Image by IronRodArt - Royce Bair via FlickrTelcos are facing something of a challenge moving forward. They are staring looming disintermediation in the face and many don’t have the faintest clue what the hell to do about it.
It's an interesting idea, but there's every chance that social media will end up transforming them beyond recognition and even killing a number of them off.
I got to thinking about this speaking at a telecom event recently. I came across more than one Great Question in the process. For instance, when was the last time you actually dialled a telephone number? We’ll be unlikely to ever dial numbers again. With today’s IP enabled networks, telephone numbers are actually something of a virtualisation – we don’t need numbers, because we don’t have to use circuit switches any more. We don’t even need URLs to communicate with each other, we’ve finally arrived at the point where we can all mimic the prisoner – we’re people, not numbers.
In this virtual world of Facebook phones and IP to IP connections (whether that's between handsets or PCs), the good old fashioned telco is reduced to being the provider of ‘the pipe’. It’s sort of analogous to a road network – the company that used to provide us with our car (finance and all), maintenance, petrol and car washing services – as well as the road network we used, together with service stations and hotels, is now just providing the blacktop. From the huge logistical enterprise that gave us everything we needed for road travel (and that also ran the big lorry networks for commercial customers) – except choice, they face being reduced to toll road operators. All they’ll be is the occasional toll booth with a sleepy chap taking our payment and a crew to fill in the occasional hole. There are other companies now providing the cars, the maps, the petrol and the logistics.
Even more scary for the telcos is their coming irrelevance.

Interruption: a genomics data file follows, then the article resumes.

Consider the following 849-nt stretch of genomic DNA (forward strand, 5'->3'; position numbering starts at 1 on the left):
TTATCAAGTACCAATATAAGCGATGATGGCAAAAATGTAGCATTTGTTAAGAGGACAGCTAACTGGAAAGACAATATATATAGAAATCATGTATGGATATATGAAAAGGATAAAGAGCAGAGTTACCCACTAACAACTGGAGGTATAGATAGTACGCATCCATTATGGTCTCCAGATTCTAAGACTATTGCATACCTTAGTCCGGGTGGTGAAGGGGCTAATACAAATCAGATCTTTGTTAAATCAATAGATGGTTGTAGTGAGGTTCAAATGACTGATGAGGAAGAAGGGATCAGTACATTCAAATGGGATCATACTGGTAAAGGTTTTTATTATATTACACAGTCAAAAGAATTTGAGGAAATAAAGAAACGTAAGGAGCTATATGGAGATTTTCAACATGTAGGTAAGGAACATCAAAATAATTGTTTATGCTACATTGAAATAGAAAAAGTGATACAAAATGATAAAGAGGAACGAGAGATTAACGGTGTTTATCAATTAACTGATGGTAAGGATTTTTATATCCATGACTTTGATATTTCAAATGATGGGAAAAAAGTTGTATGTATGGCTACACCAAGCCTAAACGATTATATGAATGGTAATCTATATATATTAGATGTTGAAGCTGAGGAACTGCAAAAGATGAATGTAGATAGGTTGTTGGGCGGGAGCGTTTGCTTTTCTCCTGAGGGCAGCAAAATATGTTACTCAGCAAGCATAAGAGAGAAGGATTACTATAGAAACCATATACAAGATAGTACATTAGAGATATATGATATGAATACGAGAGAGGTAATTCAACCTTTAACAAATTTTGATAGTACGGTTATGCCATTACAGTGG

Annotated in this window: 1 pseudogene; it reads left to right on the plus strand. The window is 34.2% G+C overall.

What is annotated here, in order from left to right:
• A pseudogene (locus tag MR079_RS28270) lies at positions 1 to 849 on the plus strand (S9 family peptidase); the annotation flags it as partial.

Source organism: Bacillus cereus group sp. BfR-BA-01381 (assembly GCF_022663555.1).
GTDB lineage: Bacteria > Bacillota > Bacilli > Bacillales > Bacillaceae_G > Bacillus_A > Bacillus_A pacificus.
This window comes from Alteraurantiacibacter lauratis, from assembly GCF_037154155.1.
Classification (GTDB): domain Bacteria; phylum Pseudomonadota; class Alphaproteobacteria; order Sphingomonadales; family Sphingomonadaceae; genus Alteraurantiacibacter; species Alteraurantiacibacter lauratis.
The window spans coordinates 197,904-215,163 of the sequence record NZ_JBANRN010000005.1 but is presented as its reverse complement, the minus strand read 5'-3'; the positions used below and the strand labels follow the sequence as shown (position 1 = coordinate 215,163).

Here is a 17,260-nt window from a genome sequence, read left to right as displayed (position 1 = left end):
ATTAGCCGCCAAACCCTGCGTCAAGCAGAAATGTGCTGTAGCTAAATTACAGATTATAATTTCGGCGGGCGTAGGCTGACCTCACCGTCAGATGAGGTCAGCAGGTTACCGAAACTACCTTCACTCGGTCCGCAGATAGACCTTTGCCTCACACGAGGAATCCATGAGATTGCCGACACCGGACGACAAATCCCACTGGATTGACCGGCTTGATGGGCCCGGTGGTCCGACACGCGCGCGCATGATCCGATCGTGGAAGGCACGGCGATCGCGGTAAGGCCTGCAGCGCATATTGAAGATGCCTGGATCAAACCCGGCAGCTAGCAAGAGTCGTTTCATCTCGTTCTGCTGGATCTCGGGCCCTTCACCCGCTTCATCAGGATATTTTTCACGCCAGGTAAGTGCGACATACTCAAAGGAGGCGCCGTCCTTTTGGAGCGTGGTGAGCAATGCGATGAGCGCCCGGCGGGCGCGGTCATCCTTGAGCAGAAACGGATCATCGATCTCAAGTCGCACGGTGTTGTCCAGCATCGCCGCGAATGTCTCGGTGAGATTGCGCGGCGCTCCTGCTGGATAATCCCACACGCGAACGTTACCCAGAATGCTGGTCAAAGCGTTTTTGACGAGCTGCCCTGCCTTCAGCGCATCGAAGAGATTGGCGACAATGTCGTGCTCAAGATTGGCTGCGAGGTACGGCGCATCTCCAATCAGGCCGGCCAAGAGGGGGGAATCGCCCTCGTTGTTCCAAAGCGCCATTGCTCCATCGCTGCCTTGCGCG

The reason that Microsoft went for Netscape is that Netscape’s gameplan was to expose APIs to applications – this meant that Windows would become irrelevant to users and be replaceable by any old operating system, because applications only care about the next set of APIs down the pancake stack that sits between you and the hardware. Telecommunications has its own pancake stack, known as the OSI model - and telcos are facing being shoved down to the transport layer. Or perhaps even lower.
Today’s social media platforms are scaring the bejabers out of operators. If I spend all my time on Google, Facebook et al – and if these platforms are providing me with my telephony connections, I don’t actually care very much about my telco – I don’t actually see the transport layer, just the applications I use. And so the telco becomes irrelevant, whether you’re Etisalat, Du, Zain, BT or Vodaphone doesn’t matter to me. I’m just buying bandwidth and I don’t really care who I buy it from apart from price and stability – and they would all be pretty much comparable in a perfectly competitive market (which regulators are there to give us).
This means operators today have a very stark choice – transform or die. I’ve been saying this at conferences and stuff for a while now. Operators need to define new business models based around selling content and services that consumers want. They need to compete in the social space, they need to build complex revenue models that use the thinking that drives services like Google, YouSendIt and AVG. They need to look at those ‘Freemium’ models, indirect revenue streams and new competencies. They need to sell the stuff that smart IP networks enable - including content. Anyone planning to continue depending on the ongoing flow of easy money across the counter, cash for credits and money for minutes, is on a one-way ticket to oblivion, baby.
If they don’t change, and I'd suggest pretty quickly at that, they’re just going to be joining the queue behind the newspapers. Like newspapers, they’re not going to die overnight – just slowly and awfully collapse in on themselves, threshing around and squawking painfully on the way down. There'll be something left at the end, but it won't be the telcos as we know them. More like a number of bandwidth wholesalers. Pipe pushers...